Women So “Full of Rage” in Politics

Copyright 2016 by Trish Causey.

While riding the bus to the store recently, I overhead a man talking politics to two other men. The first man remarked that he didn’t like Hillary Clinton because she was always mad. “She’s full of rage!” he exclaimed, waving his arms.

I butted in, of course, and said, 1) “No, she’s not full of rage, but if she were, she’d be justified”; and 2) “As a female candidate, she would be judged as too soft if she were completely ladylike and demure.” To hear a man say that Hillary is “full of rage”, I had to laugh. Can you imagine how the media would have skewered Hillary if she were half as angry as Bernie Sanders or said even 0.05% of the awful things Donald Trump has said?

I went on to say that when a man is stern, he is viewed as a man who knows what he wants and knows how to get it; but when a woman has the same confident know-how, she’s considered a “bitch” and “full of rage”. I encountered the same double-standard, misogynistic mentality when I ran for Congress. My progressive stance on human rights for all Americans made me “too mad” as a candidate.

Women in politics are characterized badly either way. A female candidate’s appearance is judged much more harshly in the media. One statistic I saw at the beginning of my campaign showed that the more the media talks about a female candidate’s appearance, the fewer number of people who vote for her.

This is why I do not talk about a candidate’s appearance. I remember how people ripped apart my looks during my 2014 campaign: my hair, my eyes, my body, even my lip liner. Therefore, if a person has nothing better to say about a female candidate than she “looks mad” and she “dresses _______” (fill in the blank), then I know that person has misogynistic tendencies.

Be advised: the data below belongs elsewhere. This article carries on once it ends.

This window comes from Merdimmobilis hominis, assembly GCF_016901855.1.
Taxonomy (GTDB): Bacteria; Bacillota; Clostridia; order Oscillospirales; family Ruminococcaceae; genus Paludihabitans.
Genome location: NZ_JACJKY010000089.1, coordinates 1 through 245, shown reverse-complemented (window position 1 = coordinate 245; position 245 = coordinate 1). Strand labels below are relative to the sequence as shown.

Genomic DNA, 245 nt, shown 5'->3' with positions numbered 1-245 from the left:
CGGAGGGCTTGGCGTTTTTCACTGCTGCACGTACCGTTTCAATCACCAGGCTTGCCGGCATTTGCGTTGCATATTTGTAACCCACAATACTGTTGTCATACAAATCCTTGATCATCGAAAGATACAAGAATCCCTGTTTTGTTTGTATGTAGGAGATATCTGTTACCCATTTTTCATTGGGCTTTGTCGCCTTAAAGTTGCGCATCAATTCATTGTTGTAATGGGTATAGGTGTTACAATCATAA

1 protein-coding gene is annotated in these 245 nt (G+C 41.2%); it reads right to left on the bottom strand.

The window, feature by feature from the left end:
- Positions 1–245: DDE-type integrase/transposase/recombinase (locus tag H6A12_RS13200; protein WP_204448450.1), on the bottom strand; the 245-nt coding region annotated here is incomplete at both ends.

Another problem men had with me as a candidate was that I was “overly opinionated” — because a woman with too many thoughts in her pretty little head is dangerous in the good ol’ boys club. But then, men have always thought I was too opinionated; they are threatened by a woman who is smarter and more capable than they are, who will knock their sexist men’s club to the ground.

Make no mistake. “Full of rage” and “opinionated” are code-words used by men to demean women they cannot control, as are “emotional”, “hormonal”, and “hysterical”. Remember — the removal of a woman’s uterus is called a “hyster-ectomy” to signify the removal of a woman’s hysteria.

Most women have encountered ridicule over our looks and body weight at our job or in society, but for women in politics, this dehumanizing harassment is a relentless, everyday occurrence perpetuated by a media that is more concerned with ratings and advertisers dollars than creating journalism of substance. As women, we cannot win the personality game in American politics the way men can because our society is not wholly ready to accept women as leaders as so many other countries have.

So, Hillary, if you are “full of rage”, GO FOR IT! I’m right here with you, and many other women are as well.












1 Comment

  1. Reblogged this on Reading, Drinking and Dancing with a Chaser of Snark and commented:
    Ms. Causey makes the case for the rampant and institutionalized sexism and misogyny, in reporting and everyday speech, about women. It’s abundantly clear that if this is to change, men must see, acknowledge and act upon this, WITH women. Until men understand that sexist language, images, and commentary about women is deleterious to ALL people, not just women. However, I am not confident they will. Unfortunately.


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